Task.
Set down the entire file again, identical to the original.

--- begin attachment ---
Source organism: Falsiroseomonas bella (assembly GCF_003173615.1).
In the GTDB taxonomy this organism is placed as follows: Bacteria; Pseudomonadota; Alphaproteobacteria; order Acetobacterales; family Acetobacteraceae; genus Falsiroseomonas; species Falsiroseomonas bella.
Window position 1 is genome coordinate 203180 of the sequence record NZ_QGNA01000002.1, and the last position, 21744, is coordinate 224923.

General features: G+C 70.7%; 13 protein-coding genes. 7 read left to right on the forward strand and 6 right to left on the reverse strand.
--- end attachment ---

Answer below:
Source organism: Falsiroseomonas bella (assembly GCF_003173615.1).
In the GTDB taxonomy this organism is placed as follows: Bacteria; Pseudomonadota; Alphaproteobacteria; order Acetobacterales; family Acetobacteraceae; genus Falsiroseomonas; species Falsiroseomonas bella.
Window position 1 is genome coordinate 203180 of the sequence record NZ_QGNA01000002.1, and the last position, 21744, is coordinate 224923.

General features: G+C 70.7%; 13 protein-coding genes. 7 read left to right on the forward strand and 6 right to left on the reverse strand.